Guernsey Press

P&R split ahead of debate on mooring fees

Part of Policy & Resources is branching out to lodge an amendment to the requete on increasing mooring fees as the committee is split in its views.

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(Picture by Peter Frankland, 33066868)

In January, David De Lisle lodged a requete asking the States to back an across-the-board increase in fees of 10% in place of hikes of between 17% and 46% announced by the States’ Trading Supervisory Board last year, and confirmed by the States in December.

At that time an attempt to block the board’s plan was defeated by a single vote, with four members not voting and three absent.

P&R president Deputy Lyndon Trott and vice-president Deputy Heidi Soulsby supported the requete, but the other P&R members, Deputies Jonathan Le Tocq, John Gollop and Bob Murray, have submitted an amendment to it.

  • Deputy Simon Vermeulen — one of those putting their name to the requete — joined the latest GP Politics Podcast to discuss mooring fees

‘There is a range of views within the committee and Deputy Heidi Soulsby and I, who voted for the motion to annul, continue to have reservations surrounding the level of the fee increases under the STSB proposals. We therefore, as minority of the committee, support the requete,’ said Deputy Trott in a letter of comment.

‘The majority of the committee oppose the requete and intend to lay an amendment to mitigate its propositions’ impact on general revenue through recommending either a flat rate increase to all rates, other than visitors, which would generate the same level of revenue as the original proposals, or accepting the direction of the requete but directing the STSB to compensate for the loss of income in other ways.’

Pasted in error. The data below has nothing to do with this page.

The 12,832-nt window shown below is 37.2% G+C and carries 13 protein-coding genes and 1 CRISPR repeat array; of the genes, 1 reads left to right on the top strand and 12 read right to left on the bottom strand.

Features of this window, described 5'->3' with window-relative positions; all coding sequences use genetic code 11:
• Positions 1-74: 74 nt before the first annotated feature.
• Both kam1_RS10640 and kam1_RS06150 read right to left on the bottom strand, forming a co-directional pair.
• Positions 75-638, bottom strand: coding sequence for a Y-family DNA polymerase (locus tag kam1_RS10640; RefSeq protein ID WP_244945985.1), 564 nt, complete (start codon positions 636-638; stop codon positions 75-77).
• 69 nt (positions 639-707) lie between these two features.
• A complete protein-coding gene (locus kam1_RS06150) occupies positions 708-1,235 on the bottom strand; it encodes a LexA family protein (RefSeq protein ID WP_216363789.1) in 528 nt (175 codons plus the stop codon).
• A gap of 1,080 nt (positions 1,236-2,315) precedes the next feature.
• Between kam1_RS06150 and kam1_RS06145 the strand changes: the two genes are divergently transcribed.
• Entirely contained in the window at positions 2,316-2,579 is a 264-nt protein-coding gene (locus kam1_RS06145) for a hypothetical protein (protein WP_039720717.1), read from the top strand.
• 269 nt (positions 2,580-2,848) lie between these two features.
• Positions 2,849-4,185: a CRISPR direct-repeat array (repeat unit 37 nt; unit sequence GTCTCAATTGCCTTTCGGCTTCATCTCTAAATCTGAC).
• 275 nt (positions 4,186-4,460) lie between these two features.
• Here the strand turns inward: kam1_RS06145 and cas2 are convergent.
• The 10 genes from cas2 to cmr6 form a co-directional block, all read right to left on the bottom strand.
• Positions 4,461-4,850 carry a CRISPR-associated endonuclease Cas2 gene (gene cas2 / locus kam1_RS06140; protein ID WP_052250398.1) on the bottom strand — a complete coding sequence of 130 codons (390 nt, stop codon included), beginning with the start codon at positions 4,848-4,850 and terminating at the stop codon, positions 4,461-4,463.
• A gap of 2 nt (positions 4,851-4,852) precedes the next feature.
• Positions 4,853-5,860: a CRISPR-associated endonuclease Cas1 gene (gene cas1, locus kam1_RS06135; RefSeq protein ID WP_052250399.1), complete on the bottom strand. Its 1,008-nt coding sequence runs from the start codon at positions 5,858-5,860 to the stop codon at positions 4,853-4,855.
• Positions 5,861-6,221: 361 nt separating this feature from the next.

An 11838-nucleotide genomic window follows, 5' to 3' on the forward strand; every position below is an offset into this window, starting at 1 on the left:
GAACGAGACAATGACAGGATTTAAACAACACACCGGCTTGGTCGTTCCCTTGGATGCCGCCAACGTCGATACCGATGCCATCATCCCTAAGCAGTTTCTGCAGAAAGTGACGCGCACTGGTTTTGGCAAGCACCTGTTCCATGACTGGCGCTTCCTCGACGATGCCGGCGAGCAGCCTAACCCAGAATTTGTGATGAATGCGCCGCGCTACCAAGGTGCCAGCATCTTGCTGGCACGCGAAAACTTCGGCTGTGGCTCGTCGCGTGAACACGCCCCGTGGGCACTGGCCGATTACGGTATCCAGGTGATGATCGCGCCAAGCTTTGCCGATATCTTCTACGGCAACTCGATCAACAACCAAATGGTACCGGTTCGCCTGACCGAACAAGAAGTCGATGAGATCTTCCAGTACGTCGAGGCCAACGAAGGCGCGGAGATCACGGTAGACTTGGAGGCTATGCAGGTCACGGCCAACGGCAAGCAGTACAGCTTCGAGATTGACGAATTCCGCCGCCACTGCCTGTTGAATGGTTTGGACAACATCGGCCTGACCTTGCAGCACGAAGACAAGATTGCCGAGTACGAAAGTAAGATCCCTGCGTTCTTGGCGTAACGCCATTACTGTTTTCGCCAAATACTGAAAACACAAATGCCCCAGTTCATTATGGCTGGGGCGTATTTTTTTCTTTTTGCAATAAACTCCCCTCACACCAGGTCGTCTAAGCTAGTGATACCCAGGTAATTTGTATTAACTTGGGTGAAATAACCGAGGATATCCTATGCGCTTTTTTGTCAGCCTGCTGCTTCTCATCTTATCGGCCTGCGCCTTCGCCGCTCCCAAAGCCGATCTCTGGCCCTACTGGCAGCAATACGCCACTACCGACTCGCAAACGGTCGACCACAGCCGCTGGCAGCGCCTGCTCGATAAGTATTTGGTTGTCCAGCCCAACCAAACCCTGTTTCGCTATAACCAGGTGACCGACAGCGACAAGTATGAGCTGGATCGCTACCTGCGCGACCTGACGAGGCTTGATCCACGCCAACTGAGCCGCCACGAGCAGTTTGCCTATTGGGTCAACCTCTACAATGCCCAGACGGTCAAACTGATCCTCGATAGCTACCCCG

The amendment, proposed by Deputy Le Tocq and seconded by Deputy Gollop, contains two propositions, both directing STSB to amend or revoke and replace the 2023 regulations.

The first requests that, with the exception of visitors, the fees should increase by 24.5% for the 12 months from 1 April, removing the variation based on vessel size, while ensuring the overall income from fees remains at the level accounted for in the 2024 budget.

The second is in line with the original proposition in the requete and requests the States to agree that the fee increases are capped at 10% but expands the original wording by directing STSB to compensate for the loss of income.

Guernsey Ports is not expected to return to profit this year, but STSB president Deputy Peter Roffey said in a letter to Deputy Trott that it will begin to make inroads into reducing the current requirement for taxpayer funding.

The 2022 Ports accounts reported a £4m. loss and for 2023, a loss of about £5m. is anticipated.

More than 80% of the additional, above inflation income this year will come from increases in airport charges and harbour commercial fees. The remainder will be from increases in leisure mooring fees, and those are weighted towards larger vessels.

‘The impact of this requete will ultimately increase the losses of Guernsey Ports in 2024 and 2025, which will extend the level of subsidy required from general taxpayers,’ said Deputy Roffey.